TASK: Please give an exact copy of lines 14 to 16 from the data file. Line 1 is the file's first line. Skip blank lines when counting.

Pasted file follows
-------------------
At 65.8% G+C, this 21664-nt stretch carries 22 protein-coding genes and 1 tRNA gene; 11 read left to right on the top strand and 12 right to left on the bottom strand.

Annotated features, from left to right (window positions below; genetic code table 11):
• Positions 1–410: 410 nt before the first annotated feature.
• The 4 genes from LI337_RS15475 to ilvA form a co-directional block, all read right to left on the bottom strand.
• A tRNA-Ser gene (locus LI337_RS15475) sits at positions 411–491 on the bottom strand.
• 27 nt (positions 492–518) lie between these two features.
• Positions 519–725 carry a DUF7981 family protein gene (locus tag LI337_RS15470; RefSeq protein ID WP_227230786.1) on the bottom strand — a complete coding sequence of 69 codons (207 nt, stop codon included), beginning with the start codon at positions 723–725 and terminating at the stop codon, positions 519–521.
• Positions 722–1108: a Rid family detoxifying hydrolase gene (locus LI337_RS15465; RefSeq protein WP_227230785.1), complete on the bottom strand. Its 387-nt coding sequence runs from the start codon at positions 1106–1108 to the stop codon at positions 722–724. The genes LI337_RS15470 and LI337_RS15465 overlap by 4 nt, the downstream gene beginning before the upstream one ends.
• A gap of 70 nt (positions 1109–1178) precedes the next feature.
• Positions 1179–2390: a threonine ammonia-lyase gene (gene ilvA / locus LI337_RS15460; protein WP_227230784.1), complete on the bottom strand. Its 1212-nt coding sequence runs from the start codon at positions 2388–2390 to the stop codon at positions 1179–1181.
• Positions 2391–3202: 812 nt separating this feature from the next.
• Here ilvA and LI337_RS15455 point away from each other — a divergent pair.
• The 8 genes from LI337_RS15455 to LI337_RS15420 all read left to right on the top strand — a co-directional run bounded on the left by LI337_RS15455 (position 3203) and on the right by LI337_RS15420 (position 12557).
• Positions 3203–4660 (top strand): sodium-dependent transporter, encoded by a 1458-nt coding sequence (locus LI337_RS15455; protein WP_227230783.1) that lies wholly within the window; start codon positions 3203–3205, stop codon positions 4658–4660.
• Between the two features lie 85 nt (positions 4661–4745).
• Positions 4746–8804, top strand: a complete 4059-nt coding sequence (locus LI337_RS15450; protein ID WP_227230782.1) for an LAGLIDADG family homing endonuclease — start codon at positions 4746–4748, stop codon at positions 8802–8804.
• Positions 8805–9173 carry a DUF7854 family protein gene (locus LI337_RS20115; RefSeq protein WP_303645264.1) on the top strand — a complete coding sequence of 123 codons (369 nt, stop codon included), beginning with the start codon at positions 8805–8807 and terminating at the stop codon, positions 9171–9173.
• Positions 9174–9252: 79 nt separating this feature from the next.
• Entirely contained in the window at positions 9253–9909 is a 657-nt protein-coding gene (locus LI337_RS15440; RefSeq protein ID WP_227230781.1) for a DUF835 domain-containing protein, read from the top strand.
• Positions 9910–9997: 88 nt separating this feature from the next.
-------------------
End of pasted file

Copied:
• Positions 3203–4660 (top strand): sodium-dependent transporter, encoded by a 1458-nt coding sequence (locus LI337_RS15455; protein WP_227230783.1) that lies wholly within the window; start codon positions 3203–3205, stop codon positions 4658–4660.
• Between the two features lie 85 nt (positions 4661–4745).
• Positions 4746–8804, top strand: a complete 4059-nt coding sequence (locus LI337_RS15450; protein ID WP_227230782.1) for an LAGLIDADG family homing endonuclease — start codon at positions 4746–4748, stop codon at positions 8802–8804.